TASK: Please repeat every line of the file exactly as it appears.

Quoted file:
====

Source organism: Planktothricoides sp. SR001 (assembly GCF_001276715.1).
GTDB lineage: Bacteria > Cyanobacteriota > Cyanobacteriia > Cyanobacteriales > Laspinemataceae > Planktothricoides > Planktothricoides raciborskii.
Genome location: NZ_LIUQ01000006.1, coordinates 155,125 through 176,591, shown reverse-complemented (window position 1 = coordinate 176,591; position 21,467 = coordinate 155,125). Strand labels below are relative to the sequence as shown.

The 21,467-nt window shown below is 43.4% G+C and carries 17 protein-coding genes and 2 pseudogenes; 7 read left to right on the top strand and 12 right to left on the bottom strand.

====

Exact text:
Source organism: Planktothricoides sp. SR001 (assembly GCF_001276715.1).
GTDB lineage: Bacteria > Cyanobacteriota > Cyanobacteriia > Cyanobacteriales > Laspinemataceae > Planktothricoides > Planktothricoides raciborskii.
Genome location: NZ_LIUQ01000006.1, coordinates 155,125 through 176,591, shown reverse-complemented (window position 1 = coordinate 176,591; position 21,467 = coordinate 155,125). Strand labels below are relative to the sequence as shown.

The 21,467-nt window shown below is 43.4% G+C and carries 17 protein-coding genes and 2 pseudogenes; 7 read left to right on the top strand and 12 right to left on the bottom strand.